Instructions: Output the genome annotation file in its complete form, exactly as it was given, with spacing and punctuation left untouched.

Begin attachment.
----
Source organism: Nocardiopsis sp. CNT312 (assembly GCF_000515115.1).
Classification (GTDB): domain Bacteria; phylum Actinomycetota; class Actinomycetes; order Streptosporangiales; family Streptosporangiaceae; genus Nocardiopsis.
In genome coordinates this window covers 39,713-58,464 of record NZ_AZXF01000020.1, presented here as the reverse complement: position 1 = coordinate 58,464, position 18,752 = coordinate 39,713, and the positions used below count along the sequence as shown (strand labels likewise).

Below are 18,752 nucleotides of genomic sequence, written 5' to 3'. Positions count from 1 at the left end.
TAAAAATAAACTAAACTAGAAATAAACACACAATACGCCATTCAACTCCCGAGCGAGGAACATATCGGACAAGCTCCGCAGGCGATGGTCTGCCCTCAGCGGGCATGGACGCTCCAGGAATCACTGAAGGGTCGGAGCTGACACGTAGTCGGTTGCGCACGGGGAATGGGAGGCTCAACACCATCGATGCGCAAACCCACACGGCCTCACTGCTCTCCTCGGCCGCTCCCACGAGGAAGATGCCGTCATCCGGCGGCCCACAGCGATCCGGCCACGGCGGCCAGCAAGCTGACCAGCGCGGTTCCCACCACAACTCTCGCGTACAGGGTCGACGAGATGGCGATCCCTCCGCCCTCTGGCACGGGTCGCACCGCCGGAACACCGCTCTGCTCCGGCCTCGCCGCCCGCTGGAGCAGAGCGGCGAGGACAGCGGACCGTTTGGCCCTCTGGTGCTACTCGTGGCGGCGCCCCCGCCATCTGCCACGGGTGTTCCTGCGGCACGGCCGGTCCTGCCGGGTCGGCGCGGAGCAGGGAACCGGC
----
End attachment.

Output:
Source organism: Nocardiopsis sp. CNT312 (assembly GCF_000515115.1).
Classification (GTDB): domain Bacteria; phylum Actinomycetota; class Actinomycetes; order Streptosporangiales; family Streptosporangiaceae; genus Nocardiopsis.
In genome coordinates this window covers 39,713-58,464 of record NZ_AZXF01000020.1, presented here as the reverse complement: position 1 = coordinate 58,464, position 18,752 = coordinate 39,713, and the positions used below count along the sequence as shown (strand labels likewise).

Below are 18,752 nucleotides of genomic sequence, written 5' to 3'. Positions count from 1 at the left end.
TAAAAATAAACTAAACTAGAAATAAACACACAATACGCCATTCAACTCCCGAGCGAGGAACATATCGGACAAGCTCCGCAGGCGATGGTCTGCCCTCAGCGGGCATGGACGCTCCAGGAATCACTGAAGGGTCGGAGCTGACACGTAGTCGGTTGCGCACGGGGAATGGGAGGCTCAACACCATCGATGCGCAAACCCACACGGCCTCACTGCTCTCCTCGGCCGCTCCCACGAGGAAGATGCCGTCATCCGGCGGCCCACAGCGATCCGGCCACGGCGGCCAGCAAGCTGACCAGCGCGGTTCCCACCACAACTCTCGCGTACAGGGTCGACGAGATGGCGATCCCTCCGCCCTCTGGCACGGGTCGCACCGCCGGAACACCGCTCTGCTCCGGCCTCGCCGCCCGCTGGAGCAGAGCGGCGAGGACAGCGGACCGTTTGGCCCTCTGGTGCTACTCGTGGCGGCGCCCCCGCCATCTGCCACGGGTGTTCCTGCGGCACGGCCGGTCCTGCCGGGTCGGCGCGGAGCAGGGAACCGGC